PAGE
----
Brave New World - How Technology Has Come to Take Over Our Lives

by Garreth Myers


The statistics are scary. According to a recent study conducted by the Kaiser Family Foundation, children today spend up to 75 hours a week using technology gadgets. That’s 75 hours of time spent plugged into iPods, watching TV, using the Internet, and escaping into the world of video games.

Studies also show that there is a direct co-relation between the amount of hours spent with gadgets and the increasing levels of obesity, violence, and breakdown of families in our society today. As parents, we may bemoan the fact that our kids no longer read or go out to play but there is a considerable difference in the role technology plays in our lives as well. What with cell phones and PDAs, laptops and GPS systems, we are constantly communicating, planning, and searching. We juggle our days away doing this, that, and the other but barely have enough time for our personal relationships and ourselves.

Experts believe that the more we rely on technology to get us places, to do our work and to keep us organized, the more we set ourselves up for a fall. The same gadgets that we use to enhance our social lives are the ones that are damaging it as well. Technology seems to have made our lives more impersonal and distant. As we switch on our phones and type on our keypads, our ability to communicate in person with each other seems to have diminished. It’s now easier than ever before to work from your home, to shop online and to even conduct entire relationships through mail and Skype. There seems to be little reason to actually leave the confines of your home and get out there to experience life. As technology proceeds to develop at a blinding pace, gadgets of today also become relics of tomorrow in the blink of an eye. Cell phones, satellite systems, the Internet – nothing remains static. The next big thing is always around the corner and this only serves to put extra pressure on our pockets in a bid to remain up to date. There seems to be no doubt then that technology has taken over our lives and many may say for the worse.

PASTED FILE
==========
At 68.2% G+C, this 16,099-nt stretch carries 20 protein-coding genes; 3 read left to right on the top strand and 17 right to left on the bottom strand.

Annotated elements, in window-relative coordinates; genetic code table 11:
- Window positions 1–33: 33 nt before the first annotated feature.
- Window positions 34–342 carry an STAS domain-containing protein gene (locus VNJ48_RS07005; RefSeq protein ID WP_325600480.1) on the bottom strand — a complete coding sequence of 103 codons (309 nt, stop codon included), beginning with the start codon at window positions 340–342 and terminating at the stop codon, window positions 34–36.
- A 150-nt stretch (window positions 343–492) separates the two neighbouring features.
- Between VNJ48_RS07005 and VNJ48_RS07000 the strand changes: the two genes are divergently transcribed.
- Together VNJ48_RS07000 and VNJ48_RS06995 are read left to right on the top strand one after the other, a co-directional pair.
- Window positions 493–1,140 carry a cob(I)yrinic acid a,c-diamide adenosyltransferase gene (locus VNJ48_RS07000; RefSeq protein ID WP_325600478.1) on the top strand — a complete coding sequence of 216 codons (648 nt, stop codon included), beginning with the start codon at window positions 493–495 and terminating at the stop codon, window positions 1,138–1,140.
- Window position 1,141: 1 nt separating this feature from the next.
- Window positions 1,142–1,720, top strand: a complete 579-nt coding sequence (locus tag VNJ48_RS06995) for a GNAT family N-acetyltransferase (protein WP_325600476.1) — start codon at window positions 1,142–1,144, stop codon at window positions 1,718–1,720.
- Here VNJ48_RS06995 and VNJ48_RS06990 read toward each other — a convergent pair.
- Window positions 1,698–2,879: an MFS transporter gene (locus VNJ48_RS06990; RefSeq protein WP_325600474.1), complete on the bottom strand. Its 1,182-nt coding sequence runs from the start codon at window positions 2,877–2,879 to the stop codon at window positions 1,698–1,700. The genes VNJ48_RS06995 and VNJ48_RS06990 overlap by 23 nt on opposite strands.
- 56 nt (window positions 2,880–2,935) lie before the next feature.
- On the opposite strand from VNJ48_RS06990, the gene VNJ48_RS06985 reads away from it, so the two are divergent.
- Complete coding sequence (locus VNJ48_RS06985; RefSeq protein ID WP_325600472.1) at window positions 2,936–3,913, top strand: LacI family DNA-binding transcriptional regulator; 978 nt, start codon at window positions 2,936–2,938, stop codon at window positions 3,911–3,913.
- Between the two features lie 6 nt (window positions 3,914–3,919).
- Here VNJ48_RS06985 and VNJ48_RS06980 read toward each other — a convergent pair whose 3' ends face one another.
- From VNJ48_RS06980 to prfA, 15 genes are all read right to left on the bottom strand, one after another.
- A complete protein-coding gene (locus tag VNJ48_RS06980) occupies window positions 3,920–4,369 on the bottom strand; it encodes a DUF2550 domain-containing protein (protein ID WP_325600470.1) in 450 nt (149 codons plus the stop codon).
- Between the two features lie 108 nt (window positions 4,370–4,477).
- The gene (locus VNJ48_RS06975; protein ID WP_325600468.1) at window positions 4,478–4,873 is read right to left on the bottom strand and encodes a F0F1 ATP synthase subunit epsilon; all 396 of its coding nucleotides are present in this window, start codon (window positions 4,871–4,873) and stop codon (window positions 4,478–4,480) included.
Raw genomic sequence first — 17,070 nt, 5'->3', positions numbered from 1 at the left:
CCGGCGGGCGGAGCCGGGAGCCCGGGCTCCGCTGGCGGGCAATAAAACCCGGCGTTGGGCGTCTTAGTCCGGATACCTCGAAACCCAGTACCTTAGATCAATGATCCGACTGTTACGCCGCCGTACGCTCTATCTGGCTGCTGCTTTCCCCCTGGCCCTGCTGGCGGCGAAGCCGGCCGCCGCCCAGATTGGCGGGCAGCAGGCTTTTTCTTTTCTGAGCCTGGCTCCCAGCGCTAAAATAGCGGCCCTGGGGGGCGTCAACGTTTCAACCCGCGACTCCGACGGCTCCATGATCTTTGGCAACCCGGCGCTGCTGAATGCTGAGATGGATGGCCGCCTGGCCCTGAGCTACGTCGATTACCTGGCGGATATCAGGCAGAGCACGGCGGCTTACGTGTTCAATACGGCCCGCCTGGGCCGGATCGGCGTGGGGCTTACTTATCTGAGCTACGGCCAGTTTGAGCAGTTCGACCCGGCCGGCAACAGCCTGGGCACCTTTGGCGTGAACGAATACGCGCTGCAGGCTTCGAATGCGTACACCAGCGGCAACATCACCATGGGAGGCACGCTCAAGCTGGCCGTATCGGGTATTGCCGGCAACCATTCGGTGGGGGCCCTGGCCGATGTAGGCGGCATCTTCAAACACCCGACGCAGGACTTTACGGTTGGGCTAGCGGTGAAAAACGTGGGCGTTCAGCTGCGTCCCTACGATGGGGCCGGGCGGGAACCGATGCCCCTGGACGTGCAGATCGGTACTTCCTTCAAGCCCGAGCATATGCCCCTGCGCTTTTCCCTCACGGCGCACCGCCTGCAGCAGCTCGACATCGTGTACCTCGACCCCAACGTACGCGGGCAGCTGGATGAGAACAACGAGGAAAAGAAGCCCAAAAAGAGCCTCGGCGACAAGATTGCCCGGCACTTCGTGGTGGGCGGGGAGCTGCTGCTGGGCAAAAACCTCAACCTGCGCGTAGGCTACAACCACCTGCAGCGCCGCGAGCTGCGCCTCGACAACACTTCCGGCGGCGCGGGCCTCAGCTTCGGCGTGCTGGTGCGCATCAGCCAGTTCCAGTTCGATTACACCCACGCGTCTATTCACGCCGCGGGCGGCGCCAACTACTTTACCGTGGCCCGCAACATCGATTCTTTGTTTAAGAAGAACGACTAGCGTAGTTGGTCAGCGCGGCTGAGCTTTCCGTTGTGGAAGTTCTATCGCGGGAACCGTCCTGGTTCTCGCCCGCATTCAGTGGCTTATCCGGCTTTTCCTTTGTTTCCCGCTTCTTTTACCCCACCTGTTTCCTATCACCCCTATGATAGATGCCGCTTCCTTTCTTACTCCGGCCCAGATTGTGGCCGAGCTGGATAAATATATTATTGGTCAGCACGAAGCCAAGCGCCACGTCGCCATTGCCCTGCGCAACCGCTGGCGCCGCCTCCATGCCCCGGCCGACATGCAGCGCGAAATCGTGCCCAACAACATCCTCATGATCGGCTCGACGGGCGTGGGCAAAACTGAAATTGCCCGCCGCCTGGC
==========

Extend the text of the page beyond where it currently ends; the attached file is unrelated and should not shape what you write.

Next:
On the flip side, ask any child or teenager today about the ills of technology, and chances are you would be met with a blank stare. To the new generation, technology is a way of life. It may change in appearance from day to day but it’s a constant that makes lives easier and let’s not forget more fun as well. They choose to forgo the doomsday prophecies and accept the fact that technology has created a whole new world of interconnectedness. Thanks to the Internet and social media sites such as Facebook, Twitter, and MySpace, you can now interact with people around the world instantly. Social networking has given people the opportunity to peer beyond their immediate lives and glimpse a vast worldwide network with all its political, social and ethical issues. According to one succinct statement made by a college going student, “blaming technology for decreasing social interaction is like blaming McDonalds for your 300 pounds of excess weight!” Ultimately it’s all about taking responsibility for one’s actions and being able to walk the fine line between technology being the ruin of you or technology being your savior.

References:

  1. http://www.personal.psu.edu/djw5068/assignment%205.html

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